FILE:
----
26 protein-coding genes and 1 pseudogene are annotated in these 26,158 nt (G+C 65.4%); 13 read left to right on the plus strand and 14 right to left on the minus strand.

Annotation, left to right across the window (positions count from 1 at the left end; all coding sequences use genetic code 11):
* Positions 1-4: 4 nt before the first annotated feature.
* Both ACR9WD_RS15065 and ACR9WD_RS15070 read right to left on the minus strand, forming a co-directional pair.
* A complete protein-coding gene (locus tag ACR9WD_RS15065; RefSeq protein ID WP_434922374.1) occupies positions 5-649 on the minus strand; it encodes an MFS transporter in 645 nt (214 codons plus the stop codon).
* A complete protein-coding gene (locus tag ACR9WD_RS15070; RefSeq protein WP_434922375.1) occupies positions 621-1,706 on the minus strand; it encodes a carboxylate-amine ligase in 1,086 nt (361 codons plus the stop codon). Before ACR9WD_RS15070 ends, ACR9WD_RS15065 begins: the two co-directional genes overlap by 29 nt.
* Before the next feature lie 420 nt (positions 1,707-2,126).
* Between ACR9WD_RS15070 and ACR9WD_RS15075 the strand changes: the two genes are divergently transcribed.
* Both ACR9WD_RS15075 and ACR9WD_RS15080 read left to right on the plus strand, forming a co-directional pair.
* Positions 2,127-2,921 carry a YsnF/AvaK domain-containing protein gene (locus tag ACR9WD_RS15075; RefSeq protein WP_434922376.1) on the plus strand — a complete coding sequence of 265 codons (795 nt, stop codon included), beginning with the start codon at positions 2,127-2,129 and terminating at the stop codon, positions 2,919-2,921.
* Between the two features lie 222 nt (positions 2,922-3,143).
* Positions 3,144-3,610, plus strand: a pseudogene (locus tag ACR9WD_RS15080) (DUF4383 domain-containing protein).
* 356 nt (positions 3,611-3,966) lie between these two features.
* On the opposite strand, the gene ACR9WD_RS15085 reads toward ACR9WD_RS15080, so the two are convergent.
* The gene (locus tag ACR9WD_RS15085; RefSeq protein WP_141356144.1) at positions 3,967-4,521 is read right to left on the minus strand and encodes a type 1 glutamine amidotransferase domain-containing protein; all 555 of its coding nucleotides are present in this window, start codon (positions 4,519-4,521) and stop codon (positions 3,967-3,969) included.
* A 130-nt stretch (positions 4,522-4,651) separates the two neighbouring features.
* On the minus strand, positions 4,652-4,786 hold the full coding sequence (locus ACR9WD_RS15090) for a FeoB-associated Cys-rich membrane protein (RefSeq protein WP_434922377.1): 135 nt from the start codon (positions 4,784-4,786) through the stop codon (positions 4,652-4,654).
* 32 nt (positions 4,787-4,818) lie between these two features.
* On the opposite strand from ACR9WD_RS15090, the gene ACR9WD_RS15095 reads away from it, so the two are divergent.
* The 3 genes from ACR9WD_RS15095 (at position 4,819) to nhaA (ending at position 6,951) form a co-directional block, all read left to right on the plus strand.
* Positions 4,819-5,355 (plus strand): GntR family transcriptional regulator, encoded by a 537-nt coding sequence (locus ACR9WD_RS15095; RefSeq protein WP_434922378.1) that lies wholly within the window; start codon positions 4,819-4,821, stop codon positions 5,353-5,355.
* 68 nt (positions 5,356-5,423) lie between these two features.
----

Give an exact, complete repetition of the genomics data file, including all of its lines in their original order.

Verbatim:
26 protein-coding genes and 1 pseudogene are annotated in these 26,158 nt (G+C 65.4%); 13 read left to right on the plus strand and 14 right to left on the minus strand.

Annotation, left to right across the window (positions count from 1 at the left end; all coding sequences use genetic code 11):
* Positions 1-4: 4 nt before the first annotated feature.
* Both ACR9WD_RS15065 and ACR9WD_RS15070 read right to left on the minus strand, forming a co-directional pair.
* A complete protein-coding gene (locus tag ACR9WD_RS15065; RefSeq protein ID WP_434922374.1) occupies positions 5-649 on the minus strand; it encodes an MFS transporter in 645 nt (214 codons plus the stop codon).
* A complete protein-coding gene (locus tag ACR9WD_RS15070; RefSeq protein WP_434922375.1) occupies positions 621-1,706 on the minus strand; it encodes a carboxylate-amine ligase in 1,086 nt (361 codons plus the stop codon). Before ACR9WD_RS15070 ends, ACR9WD_RS15065 begins: the two co-directional genes overlap by 29 nt.
* Before the next feature lie 420 nt (positions 1,707-2,126).
* Between ACR9WD_RS15070 and ACR9WD_RS15075 the strand changes: the two genes are divergently transcribed.
* Both ACR9WD_RS15075 and ACR9WD_RS15080 read left to right on the plus strand, forming a co-directional pair.
* Positions 2,127-2,921 carry a YsnF/AvaK domain-containing protein gene (locus tag ACR9WD_RS15075; RefSeq protein WP_434922376.1) on the plus strand — a complete coding sequence of 265 codons (795 nt, stop codon included), beginning with the start codon at positions 2,127-2,129 and terminating at the stop codon, positions 2,919-2,921.
* Between the two features lie 222 nt (positions 2,922-3,143).
* Positions 3,144-3,610, plus strand: a pseudogene (locus tag ACR9WD_RS15080) (DUF4383 domain-containing protein).
* 356 nt (positions 3,611-3,966) lie between these two features.
* On the opposite strand, the gene ACR9WD_RS15085 reads toward ACR9WD_RS15080, so the two are convergent.
* The gene (locus tag ACR9WD_RS15085; RefSeq protein WP_141356144.1) at positions 3,967-4,521 is read right to left on the minus strand and encodes a type 1 glutamine amidotransferase domain-containing protein; all 555 of its coding nucleotides are present in this window, start codon (positions 4,519-4,521) and stop codon (positions 3,967-3,969) included.
* A 130-nt stretch (positions 4,522-4,651) separates the two neighbouring features.
* On the minus strand, positions 4,652-4,786 hold the full coding sequence (locus ACR9WD_RS15090) for a FeoB-associated Cys-rich membrane protein (RefSeq protein WP_434922377.1): 135 nt from the start codon (positions 4,784-4,786) through the stop codon (positions 4,652-4,654).
* 32 nt (positions 4,787-4,818) lie between these two features.
* On the opposite strand from ACR9WD_RS15090, the gene ACR9WD_RS15095 reads away from it, so the two are divergent.
* The 3 genes from ACR9WD_RS15095 (at position 4,819) to nhaA (ending at position 6,951) form a co-directional block, all read left to right on the plus strand.
* Positions 4,819-5,355 (plus strand): GntR family transcriptional regulator, encoded by a 537-nt coding sequence (locus ACR9WD_RS15095; RefSeq protein WP_434922378.1) that lies wholly within the window; start codon positions 4,819-4,821, stop codon positions 5,353-5,355.
* 68 nt (positions 5,356-5,423) lie between these two features.